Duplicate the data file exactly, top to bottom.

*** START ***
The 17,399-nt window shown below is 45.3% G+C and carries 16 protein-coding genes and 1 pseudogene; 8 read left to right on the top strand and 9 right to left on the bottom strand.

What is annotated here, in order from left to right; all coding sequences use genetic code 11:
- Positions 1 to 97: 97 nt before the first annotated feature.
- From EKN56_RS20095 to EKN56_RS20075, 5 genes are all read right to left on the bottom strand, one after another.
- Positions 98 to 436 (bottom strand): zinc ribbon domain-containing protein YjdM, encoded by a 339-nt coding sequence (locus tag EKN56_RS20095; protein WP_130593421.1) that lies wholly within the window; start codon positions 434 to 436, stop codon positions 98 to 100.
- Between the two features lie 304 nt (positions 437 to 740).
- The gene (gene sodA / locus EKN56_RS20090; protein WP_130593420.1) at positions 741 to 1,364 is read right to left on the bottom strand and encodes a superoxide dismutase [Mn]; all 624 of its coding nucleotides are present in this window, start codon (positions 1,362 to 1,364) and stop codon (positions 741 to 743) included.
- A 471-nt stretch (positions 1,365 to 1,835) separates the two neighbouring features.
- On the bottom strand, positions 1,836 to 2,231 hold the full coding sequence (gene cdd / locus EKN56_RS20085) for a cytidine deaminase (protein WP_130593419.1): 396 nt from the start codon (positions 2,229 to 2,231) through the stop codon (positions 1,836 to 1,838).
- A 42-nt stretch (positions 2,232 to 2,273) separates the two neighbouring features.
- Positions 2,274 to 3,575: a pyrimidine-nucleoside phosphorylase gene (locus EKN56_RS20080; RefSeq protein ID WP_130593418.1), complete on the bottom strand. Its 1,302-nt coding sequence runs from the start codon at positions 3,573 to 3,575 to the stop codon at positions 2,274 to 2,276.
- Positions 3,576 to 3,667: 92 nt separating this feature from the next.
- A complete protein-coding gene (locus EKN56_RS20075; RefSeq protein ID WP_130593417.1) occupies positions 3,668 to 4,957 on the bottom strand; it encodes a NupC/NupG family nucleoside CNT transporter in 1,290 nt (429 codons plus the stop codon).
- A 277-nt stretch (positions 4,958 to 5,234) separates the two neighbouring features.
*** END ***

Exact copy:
The 17,399-nt window shown below is 45.3% G+C and carries 16 protein-coding genes and 1 pseudogene; 8 read left to right on the top strand and 9 right to left on the bottom strand.

What is annotated here, in order from left to right; all coding sequences use genetic code 11:
- Positions 1 to 97: 97 nt before the first annotated feature.
- From EKN56_RS20095 to EKN56_RS20075, 5 genes are all read right to left on the bottom strand, one after another.
- Positions 98 to 436 (bottom strand): zinc ribbon domain-containing protein YjdM, encoded by a 339-nt coding sequence (locus tag EKN56_RS20095; protein WP_130593421.1) that lies wholly within the window; start codon positions 434 to 436, stop codon positions 98 to 100.
- Between the two features lie 304 nt (positions 437 to 740).
- The gene (gene sodA / locus EKN56_RS20090; protein WP_130593420.1) at positions 741 to 1,364 is read right to left on the bottom strand and encodes a superoxide dismutase [Mn]; all 624 of its coding nucleotides are present in this window, start codon (positions 1,362 to 1,364) and stop codon (positions 741 to 743) included.
- A 471-nt stretch (positions 1,365 to 1,835) separates the two neighbouring features.
- On the bottom strand, positions 1,836 to 2,231 hold the full coding sequence (gene cdd / locus EKN56_RS20085) for a cytidine deaminase (protein WP_130593419.1): 396 nt from the start codon (positions 2,229 to 2,231) through the stop codon (positions 1,836 to 1,838).
- A 42-nt stretch (positions 2,232 to 2,273) separates the two neighbouring features.
- Positions 2,274 to 3,575: a pyrimidine-nucleoside phosphorylase gene (locus EKN56_RS20080; RefSeq protein ID WP_130593418.1), complete on the bottom strand. Its 1,302-nt coding sequence runs from the start codon at positions 3,573 to 3,575 to the stop codon at positions 2,274 to 2,276.
- Positions 3,576 to 3,667: 92 nt separating this feature from the next.
- A complete protein-coding gene (locus EKN56_RS20075; RefSeq protein ID WP_130593417.1) occupies positions 3,668 to 4,957 on the bottom strand; it encodes a NupC/NupG family nucleoside CNT transporter in 1,290 nt (429 codons plus the stop codon).
- A 277-nt stretch (positions 4,958 to 5,234) separates the two neighbouring features.